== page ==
Mueller is said to be very interested in this event for reasons that are not entirely clear. Trump personally dictated the original Air Force One statement claiming that the Trump Tower meeting was "primarily" about Russian adoptions, which was curious since he supposedly hadn't known anything about the meeting until that time. It's not a crime to lie to the media (fortunately for the president), so perhaps that's what the prosecutors find so intriguing about Trump's involvement. His comments a day after the June 2016 meeting, in which he claimed he would soon give a major address about "all the things that have taken place with the Clintons" and hinted darkly at some information about corruption, certainly seem suspicious in retrospect. (No such speech ever happened.)
In any event, three sources told the Times this week that the Mueller team has asked Corallo to come in for an interview, and that this is what he plans to talk about. Why these sources decided to spill all this right now is something of a mystery, but since Corallo is a Republican public relations and crisis management professional with years of experience working at the Justice Department, it's fair to assume this is all part of a coordinated strategy.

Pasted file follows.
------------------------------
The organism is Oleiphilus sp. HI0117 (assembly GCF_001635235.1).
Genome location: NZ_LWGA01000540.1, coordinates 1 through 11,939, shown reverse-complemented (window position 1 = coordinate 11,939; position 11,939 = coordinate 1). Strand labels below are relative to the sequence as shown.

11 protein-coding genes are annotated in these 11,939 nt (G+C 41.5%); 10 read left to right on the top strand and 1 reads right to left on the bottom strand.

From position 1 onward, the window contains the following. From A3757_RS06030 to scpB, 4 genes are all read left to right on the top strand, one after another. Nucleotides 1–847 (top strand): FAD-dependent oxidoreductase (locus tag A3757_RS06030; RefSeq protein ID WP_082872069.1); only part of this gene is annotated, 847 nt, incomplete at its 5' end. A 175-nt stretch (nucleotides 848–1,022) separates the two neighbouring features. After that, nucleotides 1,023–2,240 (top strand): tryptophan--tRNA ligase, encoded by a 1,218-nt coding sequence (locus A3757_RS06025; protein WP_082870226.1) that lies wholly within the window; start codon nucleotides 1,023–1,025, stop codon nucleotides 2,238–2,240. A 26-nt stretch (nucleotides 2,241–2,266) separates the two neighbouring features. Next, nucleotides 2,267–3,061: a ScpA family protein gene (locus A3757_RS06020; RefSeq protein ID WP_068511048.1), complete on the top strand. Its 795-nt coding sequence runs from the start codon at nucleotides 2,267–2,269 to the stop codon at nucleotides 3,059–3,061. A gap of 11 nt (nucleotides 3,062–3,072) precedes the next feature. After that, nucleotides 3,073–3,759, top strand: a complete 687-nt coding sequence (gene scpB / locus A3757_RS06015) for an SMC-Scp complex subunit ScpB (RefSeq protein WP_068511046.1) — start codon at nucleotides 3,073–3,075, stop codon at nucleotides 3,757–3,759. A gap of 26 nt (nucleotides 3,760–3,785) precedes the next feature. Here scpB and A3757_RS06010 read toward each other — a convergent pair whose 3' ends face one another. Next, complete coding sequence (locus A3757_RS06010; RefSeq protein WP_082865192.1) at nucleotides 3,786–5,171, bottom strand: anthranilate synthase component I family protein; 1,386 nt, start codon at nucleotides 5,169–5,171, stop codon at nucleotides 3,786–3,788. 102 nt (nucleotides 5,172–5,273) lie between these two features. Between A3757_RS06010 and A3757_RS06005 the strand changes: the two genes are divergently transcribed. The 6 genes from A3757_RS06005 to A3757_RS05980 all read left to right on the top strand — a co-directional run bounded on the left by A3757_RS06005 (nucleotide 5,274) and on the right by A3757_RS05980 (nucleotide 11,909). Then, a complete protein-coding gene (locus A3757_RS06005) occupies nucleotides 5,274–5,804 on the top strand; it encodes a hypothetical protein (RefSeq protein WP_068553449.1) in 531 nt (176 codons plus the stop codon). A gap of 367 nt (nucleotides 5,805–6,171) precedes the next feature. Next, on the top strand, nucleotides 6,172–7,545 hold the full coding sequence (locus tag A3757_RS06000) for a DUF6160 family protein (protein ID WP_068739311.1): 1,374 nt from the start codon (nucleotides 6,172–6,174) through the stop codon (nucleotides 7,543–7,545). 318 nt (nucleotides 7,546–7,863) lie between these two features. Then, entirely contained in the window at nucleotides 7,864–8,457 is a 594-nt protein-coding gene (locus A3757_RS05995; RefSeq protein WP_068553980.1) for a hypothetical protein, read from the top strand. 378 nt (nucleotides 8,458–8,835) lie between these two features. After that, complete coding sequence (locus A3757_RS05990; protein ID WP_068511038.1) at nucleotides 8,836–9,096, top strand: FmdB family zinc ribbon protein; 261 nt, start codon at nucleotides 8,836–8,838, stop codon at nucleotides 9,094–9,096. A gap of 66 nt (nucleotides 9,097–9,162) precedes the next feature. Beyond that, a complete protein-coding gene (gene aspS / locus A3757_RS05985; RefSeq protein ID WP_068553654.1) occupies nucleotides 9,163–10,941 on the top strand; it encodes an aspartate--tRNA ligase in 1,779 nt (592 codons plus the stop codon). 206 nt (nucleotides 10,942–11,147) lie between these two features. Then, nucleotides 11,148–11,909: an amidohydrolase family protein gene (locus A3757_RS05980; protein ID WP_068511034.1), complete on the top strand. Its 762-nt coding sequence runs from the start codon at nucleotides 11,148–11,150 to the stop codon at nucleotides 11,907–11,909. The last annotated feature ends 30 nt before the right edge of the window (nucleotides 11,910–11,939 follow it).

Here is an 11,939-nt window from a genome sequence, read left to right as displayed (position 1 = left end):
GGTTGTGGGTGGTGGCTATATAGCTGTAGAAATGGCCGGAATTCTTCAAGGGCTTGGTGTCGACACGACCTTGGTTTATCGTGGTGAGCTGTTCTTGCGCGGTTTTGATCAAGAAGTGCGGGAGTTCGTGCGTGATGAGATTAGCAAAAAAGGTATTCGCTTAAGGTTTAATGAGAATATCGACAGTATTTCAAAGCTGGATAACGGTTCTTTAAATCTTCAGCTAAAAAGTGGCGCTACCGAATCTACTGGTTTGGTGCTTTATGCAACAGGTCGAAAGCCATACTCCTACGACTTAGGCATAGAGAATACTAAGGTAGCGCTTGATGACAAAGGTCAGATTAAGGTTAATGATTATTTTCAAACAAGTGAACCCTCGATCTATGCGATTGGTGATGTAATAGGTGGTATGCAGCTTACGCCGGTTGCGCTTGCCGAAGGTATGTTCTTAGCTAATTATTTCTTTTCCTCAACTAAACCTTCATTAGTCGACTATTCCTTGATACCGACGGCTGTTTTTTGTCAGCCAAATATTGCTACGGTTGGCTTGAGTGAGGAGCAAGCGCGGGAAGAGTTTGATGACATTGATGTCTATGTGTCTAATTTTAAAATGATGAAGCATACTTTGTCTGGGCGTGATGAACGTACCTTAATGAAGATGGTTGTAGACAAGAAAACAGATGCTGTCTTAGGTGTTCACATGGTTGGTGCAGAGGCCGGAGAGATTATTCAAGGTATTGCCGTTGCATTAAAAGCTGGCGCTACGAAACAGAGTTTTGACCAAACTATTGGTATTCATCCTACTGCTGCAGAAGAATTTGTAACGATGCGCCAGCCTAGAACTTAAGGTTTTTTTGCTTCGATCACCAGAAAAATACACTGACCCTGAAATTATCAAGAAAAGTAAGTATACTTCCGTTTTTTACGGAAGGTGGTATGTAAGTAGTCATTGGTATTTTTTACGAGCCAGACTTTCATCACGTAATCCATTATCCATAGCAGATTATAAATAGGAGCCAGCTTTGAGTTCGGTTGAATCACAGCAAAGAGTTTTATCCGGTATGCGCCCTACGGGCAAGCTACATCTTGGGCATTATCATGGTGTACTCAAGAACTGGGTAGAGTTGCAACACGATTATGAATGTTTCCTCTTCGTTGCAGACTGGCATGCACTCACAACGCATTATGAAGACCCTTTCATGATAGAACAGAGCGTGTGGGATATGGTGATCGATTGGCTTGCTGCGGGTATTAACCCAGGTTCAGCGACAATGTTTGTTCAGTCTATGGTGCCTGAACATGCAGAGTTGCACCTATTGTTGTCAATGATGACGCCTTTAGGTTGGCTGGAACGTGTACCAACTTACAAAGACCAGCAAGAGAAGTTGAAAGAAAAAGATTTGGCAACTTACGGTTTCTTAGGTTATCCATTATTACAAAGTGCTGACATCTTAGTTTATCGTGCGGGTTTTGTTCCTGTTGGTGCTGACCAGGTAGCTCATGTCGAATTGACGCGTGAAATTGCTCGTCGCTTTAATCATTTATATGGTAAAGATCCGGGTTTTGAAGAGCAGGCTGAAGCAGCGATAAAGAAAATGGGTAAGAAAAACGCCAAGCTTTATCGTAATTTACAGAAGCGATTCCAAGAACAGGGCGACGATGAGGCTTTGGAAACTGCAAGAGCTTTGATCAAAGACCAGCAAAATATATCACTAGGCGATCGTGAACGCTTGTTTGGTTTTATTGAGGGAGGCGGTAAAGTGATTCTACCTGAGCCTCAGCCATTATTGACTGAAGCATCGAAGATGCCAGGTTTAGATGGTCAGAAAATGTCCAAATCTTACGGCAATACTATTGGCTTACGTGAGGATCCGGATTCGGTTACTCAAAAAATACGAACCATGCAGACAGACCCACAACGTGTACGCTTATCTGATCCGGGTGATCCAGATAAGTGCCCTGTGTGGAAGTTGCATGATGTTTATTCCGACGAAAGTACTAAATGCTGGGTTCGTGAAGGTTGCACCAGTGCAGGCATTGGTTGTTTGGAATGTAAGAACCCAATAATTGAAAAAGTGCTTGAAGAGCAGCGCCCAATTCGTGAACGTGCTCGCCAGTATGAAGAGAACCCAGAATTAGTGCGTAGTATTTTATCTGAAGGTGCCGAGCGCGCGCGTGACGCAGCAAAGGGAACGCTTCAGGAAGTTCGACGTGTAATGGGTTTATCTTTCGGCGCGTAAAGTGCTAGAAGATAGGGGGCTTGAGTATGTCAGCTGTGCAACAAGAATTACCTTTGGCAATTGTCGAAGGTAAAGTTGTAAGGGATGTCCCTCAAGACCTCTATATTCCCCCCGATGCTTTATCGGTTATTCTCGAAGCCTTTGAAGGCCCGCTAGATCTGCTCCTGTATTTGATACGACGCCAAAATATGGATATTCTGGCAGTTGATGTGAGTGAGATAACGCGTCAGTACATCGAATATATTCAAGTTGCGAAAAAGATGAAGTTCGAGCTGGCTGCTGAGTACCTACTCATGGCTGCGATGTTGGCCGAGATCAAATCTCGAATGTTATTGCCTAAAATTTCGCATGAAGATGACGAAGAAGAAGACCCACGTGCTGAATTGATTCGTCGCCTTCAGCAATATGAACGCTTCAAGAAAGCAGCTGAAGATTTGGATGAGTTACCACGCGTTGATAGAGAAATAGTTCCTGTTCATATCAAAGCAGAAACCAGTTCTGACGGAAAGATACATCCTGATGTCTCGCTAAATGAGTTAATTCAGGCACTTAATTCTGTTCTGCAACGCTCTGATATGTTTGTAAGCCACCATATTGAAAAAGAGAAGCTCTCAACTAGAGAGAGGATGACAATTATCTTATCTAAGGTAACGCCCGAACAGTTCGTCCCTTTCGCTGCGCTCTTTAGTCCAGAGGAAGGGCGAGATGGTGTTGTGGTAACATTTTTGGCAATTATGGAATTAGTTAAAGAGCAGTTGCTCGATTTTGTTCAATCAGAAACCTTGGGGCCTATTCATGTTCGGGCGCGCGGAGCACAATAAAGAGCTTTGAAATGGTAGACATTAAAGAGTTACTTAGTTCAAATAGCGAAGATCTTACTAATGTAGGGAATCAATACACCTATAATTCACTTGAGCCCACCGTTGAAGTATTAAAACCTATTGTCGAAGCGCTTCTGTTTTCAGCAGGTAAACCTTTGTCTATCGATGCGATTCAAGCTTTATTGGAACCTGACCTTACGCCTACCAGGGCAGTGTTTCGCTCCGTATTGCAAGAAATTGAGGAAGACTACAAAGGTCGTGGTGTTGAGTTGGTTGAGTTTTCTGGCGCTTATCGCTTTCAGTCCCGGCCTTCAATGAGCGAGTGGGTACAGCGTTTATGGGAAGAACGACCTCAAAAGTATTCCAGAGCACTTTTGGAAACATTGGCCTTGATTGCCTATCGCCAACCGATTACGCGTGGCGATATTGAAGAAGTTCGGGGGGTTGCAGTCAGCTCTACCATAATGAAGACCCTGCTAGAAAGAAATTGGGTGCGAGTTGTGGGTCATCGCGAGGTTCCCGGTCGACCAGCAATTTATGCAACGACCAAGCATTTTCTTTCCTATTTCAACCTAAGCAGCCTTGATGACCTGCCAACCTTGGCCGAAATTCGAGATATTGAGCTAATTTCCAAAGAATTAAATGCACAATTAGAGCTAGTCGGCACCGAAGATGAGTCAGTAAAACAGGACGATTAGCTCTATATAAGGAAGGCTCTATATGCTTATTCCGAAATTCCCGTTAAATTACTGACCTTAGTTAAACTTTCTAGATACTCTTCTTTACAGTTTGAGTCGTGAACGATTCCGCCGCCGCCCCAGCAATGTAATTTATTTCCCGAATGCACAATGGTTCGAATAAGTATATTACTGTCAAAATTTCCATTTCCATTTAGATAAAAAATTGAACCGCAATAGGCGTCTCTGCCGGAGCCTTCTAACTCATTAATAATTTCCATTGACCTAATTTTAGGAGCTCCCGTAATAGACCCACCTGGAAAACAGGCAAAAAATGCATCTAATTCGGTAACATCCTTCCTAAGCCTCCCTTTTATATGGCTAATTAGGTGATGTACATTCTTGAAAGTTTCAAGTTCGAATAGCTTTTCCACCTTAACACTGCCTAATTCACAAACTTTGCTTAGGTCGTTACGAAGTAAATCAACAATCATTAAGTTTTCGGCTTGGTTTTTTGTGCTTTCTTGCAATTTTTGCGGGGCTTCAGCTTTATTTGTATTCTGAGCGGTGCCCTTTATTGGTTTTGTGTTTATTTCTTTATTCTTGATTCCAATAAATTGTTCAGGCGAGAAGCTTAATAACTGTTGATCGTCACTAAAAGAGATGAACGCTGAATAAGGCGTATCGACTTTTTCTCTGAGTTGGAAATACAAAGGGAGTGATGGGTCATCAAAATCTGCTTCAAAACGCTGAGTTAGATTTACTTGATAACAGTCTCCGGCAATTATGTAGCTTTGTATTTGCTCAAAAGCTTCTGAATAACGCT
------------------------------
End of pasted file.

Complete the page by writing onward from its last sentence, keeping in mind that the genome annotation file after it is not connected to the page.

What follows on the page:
So far, Corallo has been portrayed as an upstanding hero. Perhaps that's true. According to this article in Politico, he has deep respect for Mueller and is something of a crusader for press freedom. It appears that Corallo walked away from this White House at double speed once he figured out what was going on.
But it's not as if this guy hasn't gotten his hands dirty in the past. Corallo once worked for former Rep. Dan Burton, best remembered for shooting watermelons in his backyard in an attempt to prove that Vince Foster, the White House counsel in the early days of the Bill Clinton administration, did not commit suicide. He was spokesman for Attorney General John Ashcroft during the George W. Bush years, and then represented former Bush officials Scooter Libby and Karl Rove during the Valerie Plame scandal. Corallo is also close to longtime Clinton antagonist David Bossie, who became the Trump campaign's deputy campaign.